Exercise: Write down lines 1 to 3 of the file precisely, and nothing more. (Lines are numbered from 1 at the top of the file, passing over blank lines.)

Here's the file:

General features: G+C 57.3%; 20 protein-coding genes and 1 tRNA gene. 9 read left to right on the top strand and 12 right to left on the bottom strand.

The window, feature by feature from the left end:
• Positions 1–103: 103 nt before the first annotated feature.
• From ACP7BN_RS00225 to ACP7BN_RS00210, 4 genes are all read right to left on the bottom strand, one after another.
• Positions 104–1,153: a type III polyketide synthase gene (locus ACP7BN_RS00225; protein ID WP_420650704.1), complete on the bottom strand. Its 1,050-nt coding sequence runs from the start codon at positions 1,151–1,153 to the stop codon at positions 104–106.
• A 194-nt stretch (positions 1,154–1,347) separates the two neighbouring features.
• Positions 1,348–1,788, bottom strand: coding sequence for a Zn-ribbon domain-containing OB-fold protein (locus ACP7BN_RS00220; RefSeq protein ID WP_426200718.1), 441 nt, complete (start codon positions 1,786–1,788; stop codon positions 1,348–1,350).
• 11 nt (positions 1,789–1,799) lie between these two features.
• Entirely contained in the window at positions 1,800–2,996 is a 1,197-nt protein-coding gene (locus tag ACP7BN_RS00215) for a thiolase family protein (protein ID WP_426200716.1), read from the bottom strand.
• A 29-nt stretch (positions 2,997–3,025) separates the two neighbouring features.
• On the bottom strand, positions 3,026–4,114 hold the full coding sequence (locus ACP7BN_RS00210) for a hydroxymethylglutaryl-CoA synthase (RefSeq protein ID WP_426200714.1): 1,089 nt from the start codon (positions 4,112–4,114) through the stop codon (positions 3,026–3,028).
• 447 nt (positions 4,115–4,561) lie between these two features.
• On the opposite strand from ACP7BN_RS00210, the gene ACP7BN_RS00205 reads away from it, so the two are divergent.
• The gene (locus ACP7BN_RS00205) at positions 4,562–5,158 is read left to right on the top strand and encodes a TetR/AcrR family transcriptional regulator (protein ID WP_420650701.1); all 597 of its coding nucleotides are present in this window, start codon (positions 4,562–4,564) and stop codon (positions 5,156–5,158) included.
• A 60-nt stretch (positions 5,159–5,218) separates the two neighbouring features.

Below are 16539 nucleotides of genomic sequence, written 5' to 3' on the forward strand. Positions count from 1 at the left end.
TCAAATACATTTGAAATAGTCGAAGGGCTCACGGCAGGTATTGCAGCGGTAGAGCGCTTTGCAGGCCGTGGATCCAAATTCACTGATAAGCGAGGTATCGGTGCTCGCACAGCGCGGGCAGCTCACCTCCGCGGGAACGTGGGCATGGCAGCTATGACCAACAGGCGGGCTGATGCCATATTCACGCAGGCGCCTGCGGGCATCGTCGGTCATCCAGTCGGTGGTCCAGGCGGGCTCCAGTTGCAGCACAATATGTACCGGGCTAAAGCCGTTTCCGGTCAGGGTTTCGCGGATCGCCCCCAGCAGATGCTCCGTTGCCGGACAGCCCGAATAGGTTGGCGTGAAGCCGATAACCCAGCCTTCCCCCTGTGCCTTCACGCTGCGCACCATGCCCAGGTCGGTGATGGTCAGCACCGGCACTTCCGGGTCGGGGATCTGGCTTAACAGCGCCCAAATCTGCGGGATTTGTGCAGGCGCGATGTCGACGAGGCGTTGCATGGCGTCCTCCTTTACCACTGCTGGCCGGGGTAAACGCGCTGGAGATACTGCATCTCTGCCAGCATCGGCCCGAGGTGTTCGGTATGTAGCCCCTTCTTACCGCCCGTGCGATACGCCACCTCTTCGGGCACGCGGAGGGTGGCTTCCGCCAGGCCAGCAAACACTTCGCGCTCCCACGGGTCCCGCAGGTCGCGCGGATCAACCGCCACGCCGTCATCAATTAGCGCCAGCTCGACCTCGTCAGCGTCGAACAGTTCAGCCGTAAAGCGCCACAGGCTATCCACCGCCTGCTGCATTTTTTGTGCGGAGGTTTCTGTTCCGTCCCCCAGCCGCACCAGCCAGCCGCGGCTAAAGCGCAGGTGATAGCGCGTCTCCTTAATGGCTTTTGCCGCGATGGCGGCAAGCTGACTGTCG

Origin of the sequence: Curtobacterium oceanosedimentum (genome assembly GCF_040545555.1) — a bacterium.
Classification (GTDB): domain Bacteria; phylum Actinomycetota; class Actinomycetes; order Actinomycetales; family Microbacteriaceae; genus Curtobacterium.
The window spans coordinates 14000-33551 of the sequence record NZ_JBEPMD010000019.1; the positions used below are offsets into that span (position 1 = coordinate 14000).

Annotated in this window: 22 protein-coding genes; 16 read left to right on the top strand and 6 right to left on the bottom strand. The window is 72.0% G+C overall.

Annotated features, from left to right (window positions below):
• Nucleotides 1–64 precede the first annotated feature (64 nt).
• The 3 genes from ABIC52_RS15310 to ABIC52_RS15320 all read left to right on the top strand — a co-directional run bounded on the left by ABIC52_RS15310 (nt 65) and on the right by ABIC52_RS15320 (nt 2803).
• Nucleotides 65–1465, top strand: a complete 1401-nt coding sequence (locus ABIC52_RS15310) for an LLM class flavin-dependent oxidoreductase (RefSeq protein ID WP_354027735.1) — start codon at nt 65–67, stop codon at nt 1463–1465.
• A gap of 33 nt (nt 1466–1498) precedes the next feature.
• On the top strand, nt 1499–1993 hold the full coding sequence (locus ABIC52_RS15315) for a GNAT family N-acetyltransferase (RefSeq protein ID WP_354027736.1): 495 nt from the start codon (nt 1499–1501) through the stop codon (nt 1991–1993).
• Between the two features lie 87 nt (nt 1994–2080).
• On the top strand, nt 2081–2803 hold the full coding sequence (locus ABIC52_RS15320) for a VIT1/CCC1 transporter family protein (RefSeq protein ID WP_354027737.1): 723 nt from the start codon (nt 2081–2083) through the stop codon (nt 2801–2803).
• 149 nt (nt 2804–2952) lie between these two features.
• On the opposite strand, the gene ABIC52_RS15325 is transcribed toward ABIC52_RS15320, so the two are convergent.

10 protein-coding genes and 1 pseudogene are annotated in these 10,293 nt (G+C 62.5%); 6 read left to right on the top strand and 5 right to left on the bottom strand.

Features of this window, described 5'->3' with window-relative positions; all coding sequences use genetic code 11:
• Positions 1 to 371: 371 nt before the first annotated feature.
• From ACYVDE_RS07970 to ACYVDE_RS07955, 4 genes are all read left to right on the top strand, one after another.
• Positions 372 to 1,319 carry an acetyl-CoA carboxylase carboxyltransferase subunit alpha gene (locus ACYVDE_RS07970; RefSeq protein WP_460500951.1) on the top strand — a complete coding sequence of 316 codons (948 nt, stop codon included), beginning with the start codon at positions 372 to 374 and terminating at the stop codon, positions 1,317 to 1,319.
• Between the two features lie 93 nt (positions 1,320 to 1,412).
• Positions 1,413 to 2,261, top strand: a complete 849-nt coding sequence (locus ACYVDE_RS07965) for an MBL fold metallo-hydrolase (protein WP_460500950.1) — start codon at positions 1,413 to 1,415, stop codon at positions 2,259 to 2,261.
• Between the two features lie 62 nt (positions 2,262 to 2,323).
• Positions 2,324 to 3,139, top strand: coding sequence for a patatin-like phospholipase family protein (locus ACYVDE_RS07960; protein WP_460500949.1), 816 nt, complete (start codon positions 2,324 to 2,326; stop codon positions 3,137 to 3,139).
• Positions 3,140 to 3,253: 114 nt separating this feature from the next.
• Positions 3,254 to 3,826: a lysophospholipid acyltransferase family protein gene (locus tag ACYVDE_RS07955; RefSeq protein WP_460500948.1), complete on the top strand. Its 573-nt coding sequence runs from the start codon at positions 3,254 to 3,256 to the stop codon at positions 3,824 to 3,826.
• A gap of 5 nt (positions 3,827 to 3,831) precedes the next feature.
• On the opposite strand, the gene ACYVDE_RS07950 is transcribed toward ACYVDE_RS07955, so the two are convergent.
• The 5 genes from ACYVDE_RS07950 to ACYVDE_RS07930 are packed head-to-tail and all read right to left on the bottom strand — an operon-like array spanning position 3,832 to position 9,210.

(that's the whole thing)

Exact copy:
General features: G+C 57.3%; 20 protein-coding genes and 1 tRNA gene. 9 read left to right on the top strand and 12 right to left on the bottom strand.

The window, feature by feature from the left end:
• Positions 1–103: 103 nt before the first annotated feature.